Prophet Statesmen, Joseph F. Smith
Excerpt from a President Joseph F. Smith’s article in the Improvement Era, year 1917, Volume 20: 738.
Character of a Nation Depends on Individuals. The character of a community or a nation is the sum of the individual qualities of its component members. To say so is to voice at once an ordinary platitude and an axiom of profound import. The stability of a material structure depends upon the integrity of its several parts and the maintenance of a proper correlation of the units in harmony with the laws of forces. The same may be said of institutions, systems, and organizations in general.
Some of the gravest mistakes of men, in administrative affairs, in politics, in statesmanship, are the consequence of misdirected efforts to strengthen the fabric as a whole instead of applying remedial measures to the defective parts, or correcting the discordant relationship. When citizens can be taught to live right lives, the grandeur and perpetuity of the nation will be assured.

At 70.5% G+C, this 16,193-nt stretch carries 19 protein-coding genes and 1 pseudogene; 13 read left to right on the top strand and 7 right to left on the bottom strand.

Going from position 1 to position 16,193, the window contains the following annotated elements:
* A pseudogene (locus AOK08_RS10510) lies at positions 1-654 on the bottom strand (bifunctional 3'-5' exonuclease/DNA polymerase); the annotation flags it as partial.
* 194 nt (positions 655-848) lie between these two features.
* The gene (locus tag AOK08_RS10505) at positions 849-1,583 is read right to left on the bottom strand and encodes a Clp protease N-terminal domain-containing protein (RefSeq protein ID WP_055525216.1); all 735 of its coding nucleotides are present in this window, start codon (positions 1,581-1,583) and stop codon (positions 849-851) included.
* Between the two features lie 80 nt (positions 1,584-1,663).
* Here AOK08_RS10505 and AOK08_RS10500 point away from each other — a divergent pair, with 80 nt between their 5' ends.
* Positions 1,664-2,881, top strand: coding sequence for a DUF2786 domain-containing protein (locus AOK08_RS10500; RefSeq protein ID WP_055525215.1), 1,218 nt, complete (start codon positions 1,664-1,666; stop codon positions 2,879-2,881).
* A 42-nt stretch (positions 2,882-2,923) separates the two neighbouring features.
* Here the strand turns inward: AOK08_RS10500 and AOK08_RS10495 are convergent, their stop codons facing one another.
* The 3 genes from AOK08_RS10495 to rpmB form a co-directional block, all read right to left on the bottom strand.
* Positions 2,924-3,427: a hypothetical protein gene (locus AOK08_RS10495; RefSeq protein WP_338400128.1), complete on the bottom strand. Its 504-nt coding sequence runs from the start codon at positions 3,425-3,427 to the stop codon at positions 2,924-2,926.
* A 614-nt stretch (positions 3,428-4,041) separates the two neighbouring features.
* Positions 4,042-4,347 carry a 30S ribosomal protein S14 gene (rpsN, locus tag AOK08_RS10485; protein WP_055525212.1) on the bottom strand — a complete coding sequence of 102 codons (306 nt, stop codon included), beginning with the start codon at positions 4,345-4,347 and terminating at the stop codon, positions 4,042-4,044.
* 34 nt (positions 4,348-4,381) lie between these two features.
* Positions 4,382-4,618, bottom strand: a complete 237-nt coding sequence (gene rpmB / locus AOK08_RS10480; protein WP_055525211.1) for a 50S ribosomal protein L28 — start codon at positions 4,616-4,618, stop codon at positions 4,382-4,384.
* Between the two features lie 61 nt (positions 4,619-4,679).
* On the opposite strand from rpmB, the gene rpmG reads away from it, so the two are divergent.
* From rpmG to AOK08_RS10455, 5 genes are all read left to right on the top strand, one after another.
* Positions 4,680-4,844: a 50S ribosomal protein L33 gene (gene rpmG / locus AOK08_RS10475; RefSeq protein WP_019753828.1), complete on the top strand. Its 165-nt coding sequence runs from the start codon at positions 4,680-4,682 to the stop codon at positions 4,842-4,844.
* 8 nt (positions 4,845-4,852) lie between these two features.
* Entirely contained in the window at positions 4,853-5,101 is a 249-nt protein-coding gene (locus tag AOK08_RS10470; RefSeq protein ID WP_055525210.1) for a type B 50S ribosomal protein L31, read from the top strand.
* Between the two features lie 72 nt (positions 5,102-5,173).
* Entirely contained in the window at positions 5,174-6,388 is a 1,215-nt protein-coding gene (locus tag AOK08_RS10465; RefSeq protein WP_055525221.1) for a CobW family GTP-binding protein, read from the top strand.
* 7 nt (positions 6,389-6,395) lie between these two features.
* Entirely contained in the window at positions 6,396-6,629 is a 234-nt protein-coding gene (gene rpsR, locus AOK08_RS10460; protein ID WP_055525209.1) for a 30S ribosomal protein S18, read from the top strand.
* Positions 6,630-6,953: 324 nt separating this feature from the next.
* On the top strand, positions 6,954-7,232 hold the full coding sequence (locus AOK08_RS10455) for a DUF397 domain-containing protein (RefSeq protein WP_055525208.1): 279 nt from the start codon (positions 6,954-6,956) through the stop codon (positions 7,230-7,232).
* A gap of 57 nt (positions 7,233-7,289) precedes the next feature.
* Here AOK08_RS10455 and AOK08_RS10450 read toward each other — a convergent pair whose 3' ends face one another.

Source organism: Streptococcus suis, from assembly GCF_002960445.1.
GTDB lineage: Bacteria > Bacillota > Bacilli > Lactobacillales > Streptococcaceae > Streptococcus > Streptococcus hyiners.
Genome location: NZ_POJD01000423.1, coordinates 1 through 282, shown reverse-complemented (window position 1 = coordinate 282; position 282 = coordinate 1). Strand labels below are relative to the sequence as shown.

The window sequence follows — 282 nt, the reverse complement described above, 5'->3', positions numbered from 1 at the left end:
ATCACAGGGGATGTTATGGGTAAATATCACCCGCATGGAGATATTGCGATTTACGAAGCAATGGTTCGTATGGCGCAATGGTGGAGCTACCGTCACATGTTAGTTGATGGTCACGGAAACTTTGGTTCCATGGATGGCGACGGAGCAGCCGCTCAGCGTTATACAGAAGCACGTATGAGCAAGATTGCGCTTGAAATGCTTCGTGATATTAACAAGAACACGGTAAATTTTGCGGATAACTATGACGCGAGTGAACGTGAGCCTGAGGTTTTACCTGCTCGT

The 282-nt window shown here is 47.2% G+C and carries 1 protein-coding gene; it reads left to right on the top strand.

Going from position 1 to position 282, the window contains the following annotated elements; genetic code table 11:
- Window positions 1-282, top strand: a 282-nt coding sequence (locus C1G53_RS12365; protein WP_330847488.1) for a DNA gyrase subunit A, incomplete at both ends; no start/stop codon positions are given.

The voice of the pessimistic agitator is heard in the land today. He is loud in denunciation of existing systems and vigorous in demand for new laws and governmental reforms. Progressive legislation is undoubtedly necessary, and abuse of power, neglect of duty, or other evils in national or local administration, should be promptly corrected; but the crying need of mankind is individual reformation. The thorough purification and effective regulation of society as a system through repressive legislation is a stupendous and well-nigh hopeless undertaking. The natural and rational plan of improvement must deal largely with the education of the society unity, the individual citizen.
Joseph F. Smith (1838-1913) served as the sixth president of The Church of Jesus Christ of Latter-day Saints.